There has been a yawning gap between the highlight-reel fielding at this tournament and those moments destined for the blooper video. The good has sometimes been spectacular but the bad has often been embarrassing. Saeed Ajmal laid a high marker to top the list after his three drops against England, but it will take something special to match the mix-up between Wavell Hinds and Andre Fletcher, which left both players starring at each other as the ball landed between them.
Mahela Jayawardene, well set on 66, went for a sweep off Sulieman Benn and got a top edge which looped high towards short third man. Fletcher looked at the chance but barely moved from his position behind the stumps, while Hinds took a couple of steps in from the fielding circle before stopping. It was a keeper's catch - if the man with the gloves can get near a chance he should go for it - but there appeared a complete breakdown in communication.
It summed up a West Indies performance that quickly disintegrated after a promising start with the new ball by Jerome Taylor and Kemar Roach as six chances were missed. The hosts qualified with two group wins but momentum is fragile in Twenty20. Take your eye off the ball for a moment (and that happened in every sense) and a team can be on the back foot.
"It's a disappointing start but we had our chances and we let it slip away," Chris Gayle said. "They must be given credit for the way they batted after those chances. We were bowling at a guy in fine form and to give a guy like [Kumar] Sangakkara a chance, those guys can hurt you, which they did."
After seeing the bounce generated by Australia's quicks, Roach and Taylor also made life uncomfortable, but that was about as close as the comparison got to Michael Clarke's team. Taylor suffered most from fielding lapses as Sanath Jayasuriya was spilled at backward point in the second over by Kieron Pollard. Although that only cost a single, a much bigger error soon followed.
Taylor found the edge of Sangakkara's bat and Gayle, normally very safe at slip, couldn't take a low chance diving to his left. By the time Sangakkara eventually fell for 68 the partnership was worth 166. In between there had been other let-offs, too, and one brought the spotlight on West Indies' selection policy.
Fletcher has been given the keeping gloves in place of Denesh Ramdin after the specialist keeper was dropped following the opening game against Ireland. Four balls before the horrendous non-catch, Fletcher fluffed a stumping opportunity off Jayawardene. He isn't a complete novice behind the stumps, having kept extensively for Grenada and done the job during the Stanford tournament, but here he didn't look international quality.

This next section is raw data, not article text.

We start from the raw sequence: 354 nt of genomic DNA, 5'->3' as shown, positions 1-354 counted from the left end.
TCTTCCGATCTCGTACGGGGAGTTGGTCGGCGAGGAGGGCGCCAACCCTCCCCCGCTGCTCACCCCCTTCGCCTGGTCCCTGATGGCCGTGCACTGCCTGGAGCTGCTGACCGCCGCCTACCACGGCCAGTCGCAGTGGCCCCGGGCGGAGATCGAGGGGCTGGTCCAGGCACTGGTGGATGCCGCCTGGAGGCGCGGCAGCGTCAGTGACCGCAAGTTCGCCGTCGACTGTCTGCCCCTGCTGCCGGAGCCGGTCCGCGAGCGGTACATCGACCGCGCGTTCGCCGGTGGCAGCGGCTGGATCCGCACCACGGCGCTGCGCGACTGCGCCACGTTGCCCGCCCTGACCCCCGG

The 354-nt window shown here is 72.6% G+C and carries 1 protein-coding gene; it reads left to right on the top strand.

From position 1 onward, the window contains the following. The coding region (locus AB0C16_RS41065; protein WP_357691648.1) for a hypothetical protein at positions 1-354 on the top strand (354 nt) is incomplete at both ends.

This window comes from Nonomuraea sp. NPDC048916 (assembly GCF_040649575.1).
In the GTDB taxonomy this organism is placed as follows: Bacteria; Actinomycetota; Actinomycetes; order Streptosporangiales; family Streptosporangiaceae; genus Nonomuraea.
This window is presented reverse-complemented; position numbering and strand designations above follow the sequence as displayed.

Having your specialist wicketkeeper sat in the dug out seems an expensive luxury. Ramdin's form hadn't been good leading into the tournament, but once selected in the 15 it seems wasteful not to play him. If the selectors were so concerned they should have taken a drastic call before the event and dropped him in favour of another specialist. A part-time keeper is always a risk.
It has been done so West Indies can play an extra batsman, but the runs that keeping errors cost (and Jaywardene's missed stumped was worth 33) means it defeats the object of strengthening the line-up. Fletcher's case wasn't improved by his own painful innings of 16 from 18 balls, but by then the match was already lost.
"Ramdin has been struggling with the bat for the last couple of series and we want to play the extra batter," Gayle said. "So to try and balance the team we have given Fletcher the gloves and he's done well for us before."
It's a conundrum many sides have had, but quality keepers regularly show their worth in Twenty20. Most teams in this tournament are fortunate that their gloveman is also a frontline batsman - Sangakkara, MS Dhoni, Craig Kieswetter and Brad Haddin being top of the list - and it seems West Indies are trying to muddle their way there.
West Indies' fielding of recent times has always had the capacity to fall apart in dramatic style and unless they sharpen up their chances of progressing are slim, although they can take heart that Pakistan won last year despite, not because of, their fielding. However, West Indian heads collectively went down quickly as Jayawardene and Sangakkara produced a masterful partnership and now they must rise to beat India on Sunday.
"We'll discuss what happened today and it's back to the drawing board," Gayle said. "It is must-win for both teams and it should be a good game. We are still confident we can win the two games and move onto the semi-final."